The 1999 Cosmic Call transmission was far from being optimal (from a terrestrial viewpoint) as it was essentially a monochromatic signal spiced with supplementary information. Additionally, the message had a very small modulation index overall, a condition not viewed as being optimal for interstellar communication. Over the 370,967 bits (46,371 bytes) sent, some 314,239 were “1” and 56,768 were “0”—5.54 times as many 1's as 0's. Since frequency-shift keying modulation scheme was used, most of the time the signal was on the “0” frequency. In addition, “0” tended to be sent in long stretches, which appeared as white lines in the message.

Realized projects[edit]

The below projects have targeted stars between 17 and 69 light-years from the Earth. The exception is the Arecibo message, which targeted globular cluster M13, approximately 24,000 light-years away. The first interstellar message to reach its destination was the Altair (Morimoto - Hirabayashi) Message, which likely reached its target in 1999.[20]


Below is a table of messages sent and target/destination stars, ordered chronologically by date of sending:[23][24][25][26][27][28]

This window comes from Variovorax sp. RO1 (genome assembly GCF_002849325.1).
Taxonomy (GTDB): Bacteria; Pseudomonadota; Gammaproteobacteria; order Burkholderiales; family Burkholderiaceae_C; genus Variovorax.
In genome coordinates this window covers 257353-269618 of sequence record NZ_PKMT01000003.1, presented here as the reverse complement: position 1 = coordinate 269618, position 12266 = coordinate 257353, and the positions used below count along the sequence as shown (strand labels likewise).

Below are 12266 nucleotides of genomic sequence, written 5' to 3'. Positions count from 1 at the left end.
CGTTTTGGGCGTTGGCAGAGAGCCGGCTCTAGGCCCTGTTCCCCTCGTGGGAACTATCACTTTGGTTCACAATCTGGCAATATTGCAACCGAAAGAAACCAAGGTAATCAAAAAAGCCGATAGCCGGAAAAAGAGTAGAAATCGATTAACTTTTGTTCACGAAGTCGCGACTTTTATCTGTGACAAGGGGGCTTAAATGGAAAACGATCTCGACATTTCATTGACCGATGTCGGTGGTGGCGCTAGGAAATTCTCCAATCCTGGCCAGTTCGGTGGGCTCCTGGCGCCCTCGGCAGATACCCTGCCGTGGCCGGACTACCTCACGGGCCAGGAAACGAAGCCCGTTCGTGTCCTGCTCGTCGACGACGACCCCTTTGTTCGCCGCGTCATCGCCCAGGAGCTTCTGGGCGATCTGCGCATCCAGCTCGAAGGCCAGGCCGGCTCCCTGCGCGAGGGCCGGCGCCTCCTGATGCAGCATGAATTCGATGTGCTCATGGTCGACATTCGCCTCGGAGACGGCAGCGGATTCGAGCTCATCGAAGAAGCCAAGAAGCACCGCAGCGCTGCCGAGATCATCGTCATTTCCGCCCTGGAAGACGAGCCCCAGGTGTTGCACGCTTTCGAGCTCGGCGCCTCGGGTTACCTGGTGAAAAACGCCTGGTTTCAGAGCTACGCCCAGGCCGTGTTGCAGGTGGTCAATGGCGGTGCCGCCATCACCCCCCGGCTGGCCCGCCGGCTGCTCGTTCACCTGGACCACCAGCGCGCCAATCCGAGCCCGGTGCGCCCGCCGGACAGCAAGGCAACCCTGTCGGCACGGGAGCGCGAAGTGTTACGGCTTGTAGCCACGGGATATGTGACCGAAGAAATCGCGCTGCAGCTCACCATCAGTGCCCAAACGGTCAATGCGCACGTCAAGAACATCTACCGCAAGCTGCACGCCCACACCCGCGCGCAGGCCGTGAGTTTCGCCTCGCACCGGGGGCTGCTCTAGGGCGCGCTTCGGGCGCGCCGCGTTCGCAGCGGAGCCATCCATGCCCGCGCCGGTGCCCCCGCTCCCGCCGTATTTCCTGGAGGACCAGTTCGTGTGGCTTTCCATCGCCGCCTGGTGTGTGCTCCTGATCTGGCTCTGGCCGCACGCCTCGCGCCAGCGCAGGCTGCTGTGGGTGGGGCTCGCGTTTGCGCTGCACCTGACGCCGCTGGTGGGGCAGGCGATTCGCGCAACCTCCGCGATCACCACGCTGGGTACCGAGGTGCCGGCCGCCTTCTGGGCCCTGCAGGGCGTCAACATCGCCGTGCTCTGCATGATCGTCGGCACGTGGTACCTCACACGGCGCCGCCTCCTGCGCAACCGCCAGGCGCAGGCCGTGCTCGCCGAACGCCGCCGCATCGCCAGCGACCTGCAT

Name Designation Constellation Date sent
Arrival date
Messier 13 NGC 6205 Hercules 1974-11-161974-11-16 27000~ Arecibo Message
Altair Alpha Aql Aquila 1983-08-151983-08-15 2017 Altair (Morimoto - Hirabayashi) Message[29]
Libra Libra 1995 NASDA Cosmic-College
1996 NASDA Cosmic-College
Spica Alpha Vir Virgo 1997-081997-08 2247 NASDA Cosmic-College
1998 NASDA Cosmic-College
16 Cyg A HD 186408 Cygnus 1999-05-241999-05-24 2069-112069-11 Cosmic Call 1
15 Sge HD 190406 Sagitta 1999-06-301999-06-30 2057-022057-02
HD 178428 2067-102067-10
Gl 777 HD 190360 Cygnus 1999-07-011999-07-01 2051-042051-04
HD 197076 Delphinus 2000-08-292001-08-29 2070-022070-02 Teen Age Message
47 UMa HD 95128 Ursa Major 2001-09-032001-09-03 2047-072047-07
37 Gem HD 50692 Gemini 2057-122057-12
HD 126053 Virgo 2001-092001-09 2059-122059-01
HD 76151 Hydra 2001-09-042001-09-04 2057-052057-05
HD 193664 Draco 2059-012059-01
HIP 4872 Cassiopeia 2003-07-062003-07-06 2036-042036-04 Cosmic Call 2
HD 245409 Orion 2040-082040-08
55 Cnc HD 75732 Cancer 2044-052044-05
HD 10307 Andromeda 2044-092044-09
47 UMa HD 95128 Ursa Major 2049-052049-05
Polaris HIP 11767 Ursa Minor 2008-10-092008-02-04 20292439 Across the Universe